Emmitsburg Council of Churches

Promote Piety

Father John J. Lombardi

President Bush prays. Supreme Court nominee Harriet Miers is a born again Christian. The Untied States Senate has a Catholic Chaplain.

We are all called-whether president or pauper-to render unto God and to "Caesar"-the Government, and demonstrate that Christians can be people of piety and heart.

Notes from Cursillo Retreat at Mary's Mountain…

Pious can be a dirty word today. It can be used as a detrimental descriptor to maim a man or woman of simple Faith in the age of Modernism (emphasizing man's accomplishments, versus God's), New Age (which emphasizes exotic experimentation outside Christianity) and Technologism (power thru technology), who needs simple Biblical Faith and piety? Piety is opposite postmodernism which celebrates doubt and scientific provable certitude.

Piety means the docility of a soul's disposition toward God and others. That's hard in today's hard edged world. Piety emphasizes the heart and emotions-not in contradistinction to the mind but complementary to it Piety helps the pilgrim believer become soft, fertile for the Holy Spirit's actions; enables it to be pliant and supple; even godly-God-like.

Last week we pilgrims made a Fall Rosary Walk, from Seton Shrine to the Grotto (two miles of which Mother Seton walked weekly). This was fun-esp. in the rain. During the Pilgrimage I was walking and praying, getting a little tired when I noticed a little Russian girl, adopted by a Mom here in the states. She was not only walking but also bouncing along-she was only four years old. She kept singing as she moved briskly: for a full five minutes she sang as rain hit her head and our gait moved briskly towards Mary's Mountain. I was amazed at her piety-she had Faith, Love and Joy-elements of the Holy Spirit! She demonstrated piety in various ways: thru her singing-child-like oscillations of joyful melodies, and also thru her walking in the rain and in the Pilgrimage-she was participating in her own way. She had the Gift of Piety! Jesus taught us thru his actions: "Let the little children come to Me, for the Kingdom belongs to such as these" (Mk. 10:14). Are you child-like in your Faith and piety?

Oppositely, one time while an associate pastor at a Catholic Church the organist and non-catholic music director disallowed a small Rosary group from singing a simple, pious Marian song during our meetings. Piety out, postmodernism in.

I'm now reading a book, "Mark Twain," by Ron Powers, which describes Twain as the new revelation of an "American voice." And yet Twain was seemingly an unbeliever (though he memorized many Bible verses in learning how to read). He later grew hard toward religion, esp. Catholicism. His stories of "Huckleberry Finn" and "Innocents Abroad" are largely self-assertion stories of conquest without God- life and meaning "from the bottom up". The book is good and so was Twain-a classic, no doubt. But: isn't the American Voice, already by Twain's time (1830's) the Voice of Belief-Pilgrim and Puritan believers who founded our country; the Faith of Founding Fathers; just like our money says and said: "In God We Trust"? In a previously evocative book, "American Jesus," Stephen Prothero narrates how a voice, of sorts, grew in America around The Savior-Jesus Christ-how gritty Americans re-imaged, worshipped and praised the God-Man.Doesn't this count as a "Voice"? As good as Twain is, isn't Jesus, and the piety of simple believers-immigrant Catholics, Quakers and Shakers-as great, and already prevalent? Piety isn't always glitzy or socially acceptable.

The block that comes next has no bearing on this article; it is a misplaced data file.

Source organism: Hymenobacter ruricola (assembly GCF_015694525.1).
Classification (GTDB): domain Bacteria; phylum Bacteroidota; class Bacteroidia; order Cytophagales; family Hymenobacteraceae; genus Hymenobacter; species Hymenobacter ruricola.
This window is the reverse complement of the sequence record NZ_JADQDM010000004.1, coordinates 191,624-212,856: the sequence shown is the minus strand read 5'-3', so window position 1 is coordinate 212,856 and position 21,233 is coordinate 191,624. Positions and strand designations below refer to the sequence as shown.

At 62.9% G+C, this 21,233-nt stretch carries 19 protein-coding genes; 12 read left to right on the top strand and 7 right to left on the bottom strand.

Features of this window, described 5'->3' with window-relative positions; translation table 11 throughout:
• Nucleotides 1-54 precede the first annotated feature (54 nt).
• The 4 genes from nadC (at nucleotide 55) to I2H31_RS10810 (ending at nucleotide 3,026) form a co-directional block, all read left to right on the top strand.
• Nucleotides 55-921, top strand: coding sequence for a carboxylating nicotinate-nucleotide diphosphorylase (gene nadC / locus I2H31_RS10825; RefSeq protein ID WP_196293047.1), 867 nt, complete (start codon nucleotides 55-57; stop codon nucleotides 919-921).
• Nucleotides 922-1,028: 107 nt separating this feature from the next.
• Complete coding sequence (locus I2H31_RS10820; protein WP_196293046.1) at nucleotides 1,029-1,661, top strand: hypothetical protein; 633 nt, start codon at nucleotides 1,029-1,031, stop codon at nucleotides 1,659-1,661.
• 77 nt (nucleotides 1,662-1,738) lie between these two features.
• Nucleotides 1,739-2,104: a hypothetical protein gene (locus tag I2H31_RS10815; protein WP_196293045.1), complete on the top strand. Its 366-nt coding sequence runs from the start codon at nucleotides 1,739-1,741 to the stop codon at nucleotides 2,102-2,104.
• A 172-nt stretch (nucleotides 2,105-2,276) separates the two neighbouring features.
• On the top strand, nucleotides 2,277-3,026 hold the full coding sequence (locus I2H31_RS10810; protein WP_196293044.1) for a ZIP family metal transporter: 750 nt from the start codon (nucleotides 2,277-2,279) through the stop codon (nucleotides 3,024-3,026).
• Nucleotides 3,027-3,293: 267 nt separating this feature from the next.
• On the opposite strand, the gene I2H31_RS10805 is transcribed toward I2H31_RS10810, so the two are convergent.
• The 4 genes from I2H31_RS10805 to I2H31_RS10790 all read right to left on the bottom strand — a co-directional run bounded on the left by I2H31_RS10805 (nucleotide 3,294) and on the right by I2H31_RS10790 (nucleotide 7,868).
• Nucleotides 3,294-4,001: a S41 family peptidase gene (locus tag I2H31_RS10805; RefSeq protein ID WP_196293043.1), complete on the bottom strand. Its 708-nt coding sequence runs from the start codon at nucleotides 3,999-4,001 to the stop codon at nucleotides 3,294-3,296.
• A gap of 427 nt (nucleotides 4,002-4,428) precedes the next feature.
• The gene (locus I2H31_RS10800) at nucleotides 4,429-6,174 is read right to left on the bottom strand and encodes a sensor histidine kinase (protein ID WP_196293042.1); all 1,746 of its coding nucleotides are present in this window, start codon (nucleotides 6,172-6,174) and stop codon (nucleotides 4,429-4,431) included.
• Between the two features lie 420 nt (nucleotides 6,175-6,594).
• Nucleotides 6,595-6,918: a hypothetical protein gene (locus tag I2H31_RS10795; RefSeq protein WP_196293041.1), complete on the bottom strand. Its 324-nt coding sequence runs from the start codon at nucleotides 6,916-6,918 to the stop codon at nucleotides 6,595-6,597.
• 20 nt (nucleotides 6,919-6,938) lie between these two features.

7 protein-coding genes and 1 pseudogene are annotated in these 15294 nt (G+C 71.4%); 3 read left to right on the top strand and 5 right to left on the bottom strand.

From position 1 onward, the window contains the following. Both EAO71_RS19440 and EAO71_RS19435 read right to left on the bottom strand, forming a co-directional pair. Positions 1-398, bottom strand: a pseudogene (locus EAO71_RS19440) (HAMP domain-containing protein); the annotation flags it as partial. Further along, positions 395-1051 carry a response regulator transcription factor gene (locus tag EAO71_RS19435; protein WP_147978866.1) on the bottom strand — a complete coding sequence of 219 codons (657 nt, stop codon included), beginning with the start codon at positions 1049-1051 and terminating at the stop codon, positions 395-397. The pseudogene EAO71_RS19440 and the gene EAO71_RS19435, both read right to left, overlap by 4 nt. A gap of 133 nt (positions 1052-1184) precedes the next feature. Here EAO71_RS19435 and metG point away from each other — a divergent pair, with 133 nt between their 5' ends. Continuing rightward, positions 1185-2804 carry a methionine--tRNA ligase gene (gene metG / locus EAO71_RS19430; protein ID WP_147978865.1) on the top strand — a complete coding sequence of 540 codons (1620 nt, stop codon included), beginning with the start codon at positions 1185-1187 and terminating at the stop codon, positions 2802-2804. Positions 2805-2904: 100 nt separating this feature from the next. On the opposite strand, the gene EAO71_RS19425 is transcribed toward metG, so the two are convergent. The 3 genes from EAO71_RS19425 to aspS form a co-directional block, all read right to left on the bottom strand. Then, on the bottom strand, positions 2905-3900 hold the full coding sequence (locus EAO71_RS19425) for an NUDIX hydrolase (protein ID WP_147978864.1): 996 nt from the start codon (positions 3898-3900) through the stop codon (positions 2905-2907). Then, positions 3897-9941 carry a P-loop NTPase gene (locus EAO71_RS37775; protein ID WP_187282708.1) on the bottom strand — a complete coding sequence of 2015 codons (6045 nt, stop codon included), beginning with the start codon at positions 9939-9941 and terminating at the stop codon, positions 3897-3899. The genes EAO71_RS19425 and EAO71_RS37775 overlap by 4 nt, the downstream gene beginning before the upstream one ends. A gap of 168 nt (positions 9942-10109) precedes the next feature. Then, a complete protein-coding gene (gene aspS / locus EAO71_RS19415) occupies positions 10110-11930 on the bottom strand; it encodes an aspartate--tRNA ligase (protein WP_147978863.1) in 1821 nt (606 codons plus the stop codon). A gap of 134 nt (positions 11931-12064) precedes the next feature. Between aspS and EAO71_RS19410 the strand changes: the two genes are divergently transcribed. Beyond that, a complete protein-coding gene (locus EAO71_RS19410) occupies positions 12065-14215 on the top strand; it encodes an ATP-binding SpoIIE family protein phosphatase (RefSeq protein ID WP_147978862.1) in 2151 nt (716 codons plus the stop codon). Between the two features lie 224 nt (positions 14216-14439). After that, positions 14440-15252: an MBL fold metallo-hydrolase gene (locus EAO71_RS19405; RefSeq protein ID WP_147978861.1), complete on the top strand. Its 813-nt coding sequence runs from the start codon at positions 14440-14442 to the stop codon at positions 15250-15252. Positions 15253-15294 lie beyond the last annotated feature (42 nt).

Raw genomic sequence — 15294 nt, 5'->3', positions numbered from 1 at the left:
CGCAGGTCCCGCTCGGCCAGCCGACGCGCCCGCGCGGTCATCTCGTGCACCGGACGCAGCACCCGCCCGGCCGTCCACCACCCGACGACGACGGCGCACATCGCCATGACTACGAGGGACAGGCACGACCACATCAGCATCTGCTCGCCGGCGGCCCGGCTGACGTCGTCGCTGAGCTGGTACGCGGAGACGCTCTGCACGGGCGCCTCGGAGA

The Catechism of the Catholic Church says: "The seven gifts of the Holy Spirit are wisdom, understanding, counsel, fortitude, knowledge, piety and fear of the lord. They belong in their fullness to Christ. They complete and perfect the virtues of those who receive them they make the faithful docile in readily obeying divine inspirations" (CCC: # 1831). Germaine Grisez, moral theologian here at Mt St Mary's, writes: "According to St Augustine the Gift of The Holy Spirit corresponding to the Second Beatitude is pity or godliness: 'Godliness corresponds to the meek who seeks in a godly frame of mind honors Holy Scripture and does not find fault with what as yet he does not understand. St Thomas (Aquinas) points out that by piety one has an attitude of filial reverence and dutifulness toward God as Father.'" ("Christian Moral Principles": p. 638) .

The Gift of Piety makes a believer reverential, dutiful, godly and filial and helps one become a believer: Why do we worship the Sacred Heart of Jesus? Because, simple: it is God's simple way of loving us, mercifully-thru the heart: Godly compassion. Piety, then, promotes a child-like trust in God thru the emotions and sentiments, and allows us to help others. This may mean: outward actions of Faith (kneeling in meditation, praying the Rosary, going to Mass), and also heart-felt Faith itself--the heart and soul's spontaneous movement to God un-impeded by any doubts or illusory complexities of modern life. Piety, then, is a pliant heart filled with Faith.